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Air Force approves discharge upgrade for 91-year-old gay veteran

By NIKKI WENTLING | STARS AND STRIPES Published: January 9, 2017

WASHINGTON – Nearly 69 years after Hubert “Edward” Spires was kicked out of the military for being gay, the Air Force has upgraded his discharge status from “undesirable” to “honorable.”

In November, Spires, 91, filed a lawsuit in Connecticut federal court against Air Force Secretary Deborah Lee James, following two years of fighting with the Board of Military Records for a correction. The Air Force, which previously said it lacked the military records necessary to make the change, signed an upgrade Thursday.

“Mr. Spires and his partner are happy to finally have the discharge status that Mr. Spires deserves and has waited so long for,” Erin Baldwin, a Yale law school student working on Spires’ case, wrote in an email.

An undesirable discharge – referred to as “bad paper” – has barred Spires from Department of Veterans Affairs benefits, including the option of being buried at a VA cemetery or having military honors at his funeral service.

Spires was prompted to appeal his discharge after experiencing health problems.

“Mr. Spires does not want to pass knowing that he will not be honored with a military burial and that the Air Force still refuses to acknowledge the sacrifices he made to serve his country with honor,” the lawsuit states.

Spires enlisted in the Air Force in 1946 and served as a chaplain’s assistant. The lawsuit states he went through a “horrific” and “unbearable” interrogation about his sexuality and was taunted and verbally assaulted by fellow servicemembers at Lackland Air Force Base in San Antonio. He was later discharged because of “undesirable habits and traits of character.”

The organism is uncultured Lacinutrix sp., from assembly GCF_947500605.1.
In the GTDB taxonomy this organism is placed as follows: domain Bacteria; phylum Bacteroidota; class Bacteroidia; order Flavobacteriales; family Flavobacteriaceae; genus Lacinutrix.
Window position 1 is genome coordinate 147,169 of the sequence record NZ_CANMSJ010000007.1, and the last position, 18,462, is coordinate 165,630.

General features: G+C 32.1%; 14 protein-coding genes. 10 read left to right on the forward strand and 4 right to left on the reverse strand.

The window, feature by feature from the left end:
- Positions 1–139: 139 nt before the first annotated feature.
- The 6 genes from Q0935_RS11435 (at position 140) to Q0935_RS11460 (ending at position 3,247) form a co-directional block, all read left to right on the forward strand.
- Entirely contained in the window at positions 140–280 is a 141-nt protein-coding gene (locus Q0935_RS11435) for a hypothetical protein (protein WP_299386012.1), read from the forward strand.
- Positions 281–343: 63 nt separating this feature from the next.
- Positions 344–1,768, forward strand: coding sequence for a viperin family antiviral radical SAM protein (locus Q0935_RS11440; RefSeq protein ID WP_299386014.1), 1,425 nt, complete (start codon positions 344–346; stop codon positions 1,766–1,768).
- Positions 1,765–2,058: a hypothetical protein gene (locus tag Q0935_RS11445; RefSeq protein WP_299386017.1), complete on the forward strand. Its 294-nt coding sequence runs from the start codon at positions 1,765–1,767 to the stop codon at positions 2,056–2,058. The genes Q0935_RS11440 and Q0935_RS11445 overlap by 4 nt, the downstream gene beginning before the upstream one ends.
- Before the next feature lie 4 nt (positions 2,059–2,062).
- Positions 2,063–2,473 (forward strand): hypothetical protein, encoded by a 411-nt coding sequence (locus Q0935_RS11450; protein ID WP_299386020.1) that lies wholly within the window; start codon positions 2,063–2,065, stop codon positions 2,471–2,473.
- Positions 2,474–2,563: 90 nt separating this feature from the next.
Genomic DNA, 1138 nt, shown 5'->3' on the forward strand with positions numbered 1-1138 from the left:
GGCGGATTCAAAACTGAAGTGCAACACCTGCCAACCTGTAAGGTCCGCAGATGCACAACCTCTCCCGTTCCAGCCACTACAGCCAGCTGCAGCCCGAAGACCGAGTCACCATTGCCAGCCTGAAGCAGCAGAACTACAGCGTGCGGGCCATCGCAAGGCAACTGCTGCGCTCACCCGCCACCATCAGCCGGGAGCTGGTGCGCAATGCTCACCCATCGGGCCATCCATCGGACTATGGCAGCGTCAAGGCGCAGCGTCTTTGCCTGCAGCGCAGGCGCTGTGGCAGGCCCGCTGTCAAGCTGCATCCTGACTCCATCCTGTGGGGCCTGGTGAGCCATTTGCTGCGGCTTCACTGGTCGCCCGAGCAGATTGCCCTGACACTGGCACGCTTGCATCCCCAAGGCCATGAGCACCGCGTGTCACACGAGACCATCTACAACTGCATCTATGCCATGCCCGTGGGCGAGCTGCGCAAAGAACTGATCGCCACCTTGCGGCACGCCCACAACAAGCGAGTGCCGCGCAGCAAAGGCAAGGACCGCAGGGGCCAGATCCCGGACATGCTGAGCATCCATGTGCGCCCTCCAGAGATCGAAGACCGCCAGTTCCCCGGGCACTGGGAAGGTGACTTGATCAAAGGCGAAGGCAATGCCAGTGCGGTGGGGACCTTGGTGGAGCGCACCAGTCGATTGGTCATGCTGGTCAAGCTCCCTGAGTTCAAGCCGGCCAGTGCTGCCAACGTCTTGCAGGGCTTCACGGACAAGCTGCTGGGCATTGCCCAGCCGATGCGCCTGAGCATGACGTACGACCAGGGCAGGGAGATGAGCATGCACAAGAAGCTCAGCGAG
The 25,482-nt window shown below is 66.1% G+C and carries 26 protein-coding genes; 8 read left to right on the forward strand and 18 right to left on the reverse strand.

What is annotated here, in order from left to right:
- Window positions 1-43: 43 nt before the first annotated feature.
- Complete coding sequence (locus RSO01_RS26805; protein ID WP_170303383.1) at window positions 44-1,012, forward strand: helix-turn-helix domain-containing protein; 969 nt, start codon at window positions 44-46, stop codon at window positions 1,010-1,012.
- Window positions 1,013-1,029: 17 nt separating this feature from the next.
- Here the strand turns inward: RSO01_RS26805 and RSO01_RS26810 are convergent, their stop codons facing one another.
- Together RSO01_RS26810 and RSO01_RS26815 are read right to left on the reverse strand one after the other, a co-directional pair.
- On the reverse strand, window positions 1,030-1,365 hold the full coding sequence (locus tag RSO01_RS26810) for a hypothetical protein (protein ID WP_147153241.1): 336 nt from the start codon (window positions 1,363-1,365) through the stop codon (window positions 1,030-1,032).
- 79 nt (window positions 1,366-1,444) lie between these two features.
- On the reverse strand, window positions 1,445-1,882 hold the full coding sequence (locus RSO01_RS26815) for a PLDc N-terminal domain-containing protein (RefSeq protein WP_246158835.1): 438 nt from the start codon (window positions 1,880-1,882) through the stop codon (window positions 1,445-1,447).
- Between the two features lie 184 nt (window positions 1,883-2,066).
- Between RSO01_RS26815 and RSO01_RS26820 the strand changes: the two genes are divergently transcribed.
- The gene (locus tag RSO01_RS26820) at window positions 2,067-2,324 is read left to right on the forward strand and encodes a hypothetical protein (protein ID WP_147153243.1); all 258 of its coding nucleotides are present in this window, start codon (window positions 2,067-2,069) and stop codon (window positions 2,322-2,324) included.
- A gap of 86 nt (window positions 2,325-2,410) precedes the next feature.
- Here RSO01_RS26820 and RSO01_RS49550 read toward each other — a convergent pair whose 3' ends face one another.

Spires later married David Rosenberg, an Army veteran, when Connecticut legalized same-sex marriage in 2009.

With help from Yale law school students, Spires first applied for an upgrade in 2014.

Many servicemembers – by some estimates about 100,000 -- were other-than-honorably discharged for being gay from World War II to 2011, when the military’s “don’t ask, don’t tell” policy was repealed. Since the repeal, some veterans have requested and received upgrades from the Defense Department.

The board responded to Spires at the time that they didn’t have enough information to make a decision. Some of Spires’ military records, which would have told the board whether he was discharged because of his sexual orientation, were likely lost in a 1973 fire at the National Personnel Records Center in St. Louis.

In its latest decision, the board wrote there was enough evidence “to demonstrate the existence of injustice.”

“We believe it is more likely than not the applicant was discharged for his sexual orientation,” read the decision from the Air Force Board for Correction of Military Records. “Therefore, in the interest of justice, we believe it is appropriate to recommend his records be corrected.”

In a written statement when Spires filed the lawsuit in November, Sen. Richard Blumenthal, D-Conn., asked the Defense Department to consider upgrades for thousands of others, in addition to Spires.

“There may be thousands of others across the country who are encountering the same difficulties,” Blumenthal said. “The veterans who served during a period of time when discrimination based on sexual orientation was the most severe also face the obstacle of lost or destroyed records. This is no excuse for denying them their right to an honorable discharge.”

Nikki.wentling@stripes.com

@nikkiwentling

Edward Spires, left, in 1946.

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